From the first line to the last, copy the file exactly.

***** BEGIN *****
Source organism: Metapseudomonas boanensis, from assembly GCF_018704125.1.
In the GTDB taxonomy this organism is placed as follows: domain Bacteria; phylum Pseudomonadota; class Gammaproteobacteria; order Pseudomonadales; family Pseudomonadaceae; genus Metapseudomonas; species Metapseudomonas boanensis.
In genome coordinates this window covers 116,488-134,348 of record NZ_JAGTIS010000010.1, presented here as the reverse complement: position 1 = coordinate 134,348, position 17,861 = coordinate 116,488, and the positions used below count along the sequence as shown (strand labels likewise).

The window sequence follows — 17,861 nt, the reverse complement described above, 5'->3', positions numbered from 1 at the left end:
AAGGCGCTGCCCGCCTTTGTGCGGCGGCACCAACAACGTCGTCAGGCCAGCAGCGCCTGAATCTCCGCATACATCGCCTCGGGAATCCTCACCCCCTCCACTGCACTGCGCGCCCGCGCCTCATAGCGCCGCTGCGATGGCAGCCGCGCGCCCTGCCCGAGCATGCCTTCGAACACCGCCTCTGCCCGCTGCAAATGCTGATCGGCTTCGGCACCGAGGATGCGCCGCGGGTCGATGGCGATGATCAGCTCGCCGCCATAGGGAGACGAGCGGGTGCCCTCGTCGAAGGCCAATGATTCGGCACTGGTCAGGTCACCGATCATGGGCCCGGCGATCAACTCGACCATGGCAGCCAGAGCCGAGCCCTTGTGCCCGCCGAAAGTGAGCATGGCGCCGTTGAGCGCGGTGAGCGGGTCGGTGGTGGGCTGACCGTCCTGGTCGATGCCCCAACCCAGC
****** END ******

Source organism: Metapseudomonas boanensis, from assembly GCF_018704125.1.
In the GTDB taxonomy this organism is placed as follows: domain Bacteria; phylum Pseudomonadota; class Gammaproteobacteria; order Pseudomonadales; family Pseudomonadaceae; genus Metapseudomonas; species Metapseudomonas boanensis.
In genome coordinates this window covers 116,488-134,348 of record NZ_JAGTIS010000010.1, presented here as the reverse complement: position 1 = coordinate 134,348, position 17,861 = coordinate 116,488, and the positions used below count along the sequence as shown (strand labels likewise).

The window sequence follows — 17,861 nt, the reverse complement described above, 5'->3', positions numbered from 1 at the left end:
AAGGCGCTGCCCGCCTTTGTGCGGCGGCACCAACAACGTCGTCAGGCCAGCAGCGCCTGAATCTCCGCATACATCGCCTCGGGAATCCTCACCCCCTCCACTGCACTGCGCGCCCGCGCCTCATAGCGCCGCTGCGATGGCAGCCGCGCGCCCTGCCCGAGCATGCCTTCGAACACCGCCTCTGCCCGCTGCAAATGCTGATCGGCTTCGGCACCGAGGATGCGCCGCGGGTCGATGGCGATGATCAGCTCGCCGCCATAGGGAGACGAGCGGGTGCCCTCGTCGAAGGCCAATGATTCGGCACTGGTCAGGTCACCGATCATGGGCCCGGCGATCAACTCGACCATGGCAGCCAGAGCCGAGCCCTTGTGCCCGCCGAAAGTGAGCATGGCGCCGTTGAGCGCGGTGAGCGGGTCGGTGGTGGGCTGACCGTCCTGGTCGATGCCCCAACCCAGC